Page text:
Press Releases

Assistant Secretary of the Office of Economic Policy Mark J. Warshawsky Statement

(Archived Content)



For the Treasury Borrowing Advisory Committee of the Bond Market Association

The three months since the previous meeting of the Advisory Committee saw the economy continue to grow at a lively pace. The strong gains in real GDP that we experienced in the last two quarters of 2003 extended into the first quarter, with GDP rising at a 4.2 percent annual rate. The 5.5 percent average pace in the latest three quarters was the largest since 1984. With the assistance of tax cuts, growth has become self-sustaining. It is also more balanced than earlier in the recovery, with numerous supports providing a strong platform for continued economic momentum going forward.

Business investment in equipment and software posted its third straight double-digit increase in the first quarter, rising at an 11.5 percent rate. Demand for capital goods continues to be supported by the expensing provisions of the stimulus legislation of the past two years, as well as the renewed strength in corporate profits in recent quarters. Corporate profits in economic terms (from current production, as measured in the GDP accounts) were almost 30 percent higher at the end of last year than a year earlier, and the profit margin (profits in relation to gross domestic income) hit a 6-year high, in large part because sizable gains in productivity are holding down unit costs. Increased inventory building also added to growth in each of the past two quarters, although by only a small amount in the first quarter. Inventory-sales ratios are extremely low by any measure, suggesting that future sales increases will have to be met through additional production rather than by drawing down already-low stocks. In addition, as business confidence in the durability of aggregate demand strengthens further, inventory investment should be a positive influence on real growth in coming quarters. The resumption of inventory accumulation and strong demand for investment and consumer goods has already led to increased production, with manufacturing output rising at approximately a 6 percent annual rate in each of the past two quarters.

Rising profits and investment, as well as renewed optimism, spurred businesses to hire additional workers. After modest gains in the prior six months, employment roared back in March with a 308,000 surge in the number of payroll jobs. Combined with sizable upward revisions to the figures for January and February, that brought total job growth to 759,000 over the past seven months. Other indicators of labor market activity are also showing signs of strength. For example, initial unemployment insurance claims are in a range that is consistent with job growth, corporate layoff announcements as measured by the job placement firm Challenger, Gray and Christmas diminished, and the purchasing managers’ indexes for both manufacturing and non-manufacturing are signaling job growth.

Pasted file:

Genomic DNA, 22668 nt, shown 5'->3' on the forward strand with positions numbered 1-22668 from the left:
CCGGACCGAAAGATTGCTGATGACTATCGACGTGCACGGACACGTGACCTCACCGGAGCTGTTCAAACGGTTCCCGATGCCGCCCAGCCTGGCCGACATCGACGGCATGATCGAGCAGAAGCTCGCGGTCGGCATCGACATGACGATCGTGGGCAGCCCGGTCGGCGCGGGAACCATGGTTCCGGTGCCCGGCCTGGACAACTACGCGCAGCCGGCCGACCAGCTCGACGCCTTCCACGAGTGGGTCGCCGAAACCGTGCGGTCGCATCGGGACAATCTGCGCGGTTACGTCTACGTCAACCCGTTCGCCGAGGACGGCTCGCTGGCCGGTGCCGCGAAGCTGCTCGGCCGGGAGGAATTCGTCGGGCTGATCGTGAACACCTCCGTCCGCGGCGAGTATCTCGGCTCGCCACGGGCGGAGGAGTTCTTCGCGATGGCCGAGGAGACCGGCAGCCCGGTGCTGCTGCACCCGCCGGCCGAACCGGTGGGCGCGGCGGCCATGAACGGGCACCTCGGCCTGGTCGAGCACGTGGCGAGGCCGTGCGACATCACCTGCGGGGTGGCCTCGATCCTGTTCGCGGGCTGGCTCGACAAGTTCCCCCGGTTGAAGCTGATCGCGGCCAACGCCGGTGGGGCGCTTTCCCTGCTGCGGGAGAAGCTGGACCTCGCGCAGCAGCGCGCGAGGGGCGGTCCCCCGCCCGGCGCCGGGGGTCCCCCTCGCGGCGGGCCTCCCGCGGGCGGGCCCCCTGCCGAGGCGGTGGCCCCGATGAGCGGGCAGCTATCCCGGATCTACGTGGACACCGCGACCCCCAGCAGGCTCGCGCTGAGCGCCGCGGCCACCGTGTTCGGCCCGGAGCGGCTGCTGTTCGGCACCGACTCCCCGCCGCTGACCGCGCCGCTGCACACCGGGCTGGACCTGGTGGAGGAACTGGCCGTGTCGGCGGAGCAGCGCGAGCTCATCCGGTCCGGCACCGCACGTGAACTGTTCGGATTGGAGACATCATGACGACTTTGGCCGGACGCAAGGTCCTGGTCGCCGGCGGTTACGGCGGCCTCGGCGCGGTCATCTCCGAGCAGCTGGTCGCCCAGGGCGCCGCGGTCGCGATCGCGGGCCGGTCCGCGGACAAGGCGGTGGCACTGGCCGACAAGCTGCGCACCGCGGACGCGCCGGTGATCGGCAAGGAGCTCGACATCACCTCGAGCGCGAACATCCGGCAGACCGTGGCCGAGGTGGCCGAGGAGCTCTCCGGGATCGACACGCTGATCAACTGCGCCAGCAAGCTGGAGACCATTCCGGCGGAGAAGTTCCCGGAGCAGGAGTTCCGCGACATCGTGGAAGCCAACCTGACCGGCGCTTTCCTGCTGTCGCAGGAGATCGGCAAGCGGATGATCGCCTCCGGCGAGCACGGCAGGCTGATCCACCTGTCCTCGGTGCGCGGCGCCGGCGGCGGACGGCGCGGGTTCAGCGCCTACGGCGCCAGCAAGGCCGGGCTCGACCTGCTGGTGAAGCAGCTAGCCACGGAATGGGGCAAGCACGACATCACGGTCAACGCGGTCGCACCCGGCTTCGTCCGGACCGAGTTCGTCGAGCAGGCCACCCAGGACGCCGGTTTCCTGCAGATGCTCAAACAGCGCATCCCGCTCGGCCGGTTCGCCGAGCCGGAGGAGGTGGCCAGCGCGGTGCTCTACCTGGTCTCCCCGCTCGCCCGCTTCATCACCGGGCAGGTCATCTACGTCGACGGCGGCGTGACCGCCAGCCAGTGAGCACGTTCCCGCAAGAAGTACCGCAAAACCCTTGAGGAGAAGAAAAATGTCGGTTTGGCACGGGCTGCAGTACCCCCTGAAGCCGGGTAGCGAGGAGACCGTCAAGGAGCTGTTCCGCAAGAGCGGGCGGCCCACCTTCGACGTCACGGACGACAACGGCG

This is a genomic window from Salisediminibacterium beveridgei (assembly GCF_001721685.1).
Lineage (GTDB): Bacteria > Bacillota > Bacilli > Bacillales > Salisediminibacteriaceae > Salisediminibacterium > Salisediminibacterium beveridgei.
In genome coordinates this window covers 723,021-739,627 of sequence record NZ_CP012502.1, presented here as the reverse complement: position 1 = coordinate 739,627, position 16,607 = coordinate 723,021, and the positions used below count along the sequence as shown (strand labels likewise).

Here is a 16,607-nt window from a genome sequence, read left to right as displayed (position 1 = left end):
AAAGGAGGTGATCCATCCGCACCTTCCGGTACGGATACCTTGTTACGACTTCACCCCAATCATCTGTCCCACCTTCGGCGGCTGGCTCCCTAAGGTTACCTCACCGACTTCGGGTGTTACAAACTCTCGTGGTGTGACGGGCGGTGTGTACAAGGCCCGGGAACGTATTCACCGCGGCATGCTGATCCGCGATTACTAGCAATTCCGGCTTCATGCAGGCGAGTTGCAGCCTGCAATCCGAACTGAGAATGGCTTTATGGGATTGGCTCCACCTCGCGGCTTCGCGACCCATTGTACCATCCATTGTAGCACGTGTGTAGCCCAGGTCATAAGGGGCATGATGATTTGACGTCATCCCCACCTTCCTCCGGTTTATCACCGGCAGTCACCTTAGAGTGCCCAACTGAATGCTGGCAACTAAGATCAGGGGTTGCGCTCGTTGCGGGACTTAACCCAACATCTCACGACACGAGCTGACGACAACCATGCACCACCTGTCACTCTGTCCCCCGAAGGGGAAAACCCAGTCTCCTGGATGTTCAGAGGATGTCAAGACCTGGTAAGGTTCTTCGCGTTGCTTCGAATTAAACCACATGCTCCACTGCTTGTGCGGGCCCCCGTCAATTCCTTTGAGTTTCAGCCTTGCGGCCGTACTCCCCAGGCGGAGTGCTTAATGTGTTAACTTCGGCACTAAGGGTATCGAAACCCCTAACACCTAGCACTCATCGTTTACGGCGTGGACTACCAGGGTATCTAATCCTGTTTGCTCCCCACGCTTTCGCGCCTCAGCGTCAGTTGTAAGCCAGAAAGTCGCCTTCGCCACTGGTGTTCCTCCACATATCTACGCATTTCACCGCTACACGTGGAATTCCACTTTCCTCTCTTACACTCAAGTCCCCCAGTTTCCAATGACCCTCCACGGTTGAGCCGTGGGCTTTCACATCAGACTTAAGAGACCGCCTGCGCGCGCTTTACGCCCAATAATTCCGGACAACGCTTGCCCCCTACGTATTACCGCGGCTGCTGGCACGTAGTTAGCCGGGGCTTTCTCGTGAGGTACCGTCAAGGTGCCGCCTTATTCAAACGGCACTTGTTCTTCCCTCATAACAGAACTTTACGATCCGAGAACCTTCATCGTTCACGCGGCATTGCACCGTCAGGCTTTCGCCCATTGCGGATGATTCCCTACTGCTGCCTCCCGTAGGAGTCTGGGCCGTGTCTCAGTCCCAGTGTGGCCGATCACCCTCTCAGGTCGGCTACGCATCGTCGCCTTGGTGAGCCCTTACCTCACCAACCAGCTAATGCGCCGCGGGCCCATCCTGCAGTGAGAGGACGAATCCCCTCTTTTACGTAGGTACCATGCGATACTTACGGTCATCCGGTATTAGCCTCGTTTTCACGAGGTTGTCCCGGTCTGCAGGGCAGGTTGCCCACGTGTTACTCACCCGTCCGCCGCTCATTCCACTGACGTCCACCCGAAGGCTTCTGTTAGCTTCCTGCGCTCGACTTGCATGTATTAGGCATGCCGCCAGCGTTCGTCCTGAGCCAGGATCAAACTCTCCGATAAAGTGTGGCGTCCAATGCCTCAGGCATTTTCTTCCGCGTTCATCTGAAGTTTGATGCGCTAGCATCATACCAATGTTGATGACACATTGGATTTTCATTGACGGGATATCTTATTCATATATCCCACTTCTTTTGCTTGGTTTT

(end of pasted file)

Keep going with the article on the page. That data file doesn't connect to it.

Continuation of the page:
Renewed job gains have already led to improved growth of aggregate wages and salaries. Combined with lower taxes, this helped boost growth of disposable personal income (DPI) to a 4.3 percent annual rate in the first quarter in real terms and by 4.1 percent over the past year, representing the largest 4-quarter increase in real DPI in almost two years. Strength in income has supported personal spending. Led by increased purchases of services and nondurable goods such as apparel, real personal consumption expenditures accelerated from a 3.2 percent pace in the fourth quarter to 3.8 percent in the first, despite reduced expenditures on motor vehicles. Stronger job and wage growth should provide a solid impetus to consumption in coming quarters.

The housing market also provided a lift to the economy in the first quarter. New home sales hit a record 1.2 million unit annual rate in March, as performance continues to surprise on the upside. Mortgage rates came down in the last two quarters which helped spur home sales, though rates crept up in April. Strong underlying fundamentals have supported the high level of housing demand, including favorable demographic trends, greater levels of affordability due to rising after-tax incomes, innovations in housing finance that expanded the market to more creditors without compromising credit quality, and the low interest rates. These factors have helped push the homeownership rate to a record 68.6 percent in the last two quarters.

Exports posted a third straight quarterly increase in the first quarter, though the pace slowed substantially. Exports grew at a 3.2 percent annual rate compared to an outsized gain of more than 20 percent in the previous quarter. Imports rose as well but the changes were offsetting, leaving the net export trade deficit virtually unchanged at $514.6 billion in real (2000 $) terms.

Inflation remains generally subdued with the exception of energy prices and prices of selected commodities at the earliest stages of processing, such as lumber and metals. The price index for core personal consumption expenditures (excluding food and energy), probably the best barometer of underlying inflation trends, rose 2.0 percent at an annual rate in the first quarter but was up just 1.3 percent over the past year. Special factors can cause inflation to move around from quarter to quarter but the underlying fundamentals suggest that it will remain benign for some time to come. Excess capacity in both product and labor markets, along with strong productivity growth, indicates that prices should remain well contained.

The U.S. economy is poised for a continuation of solid growth in real GDP through the rest of the year and into 2005. Productivity, corporate profits and investment are expected to maintain strong rates of growth, and consumption will also be supported by rising employment and income.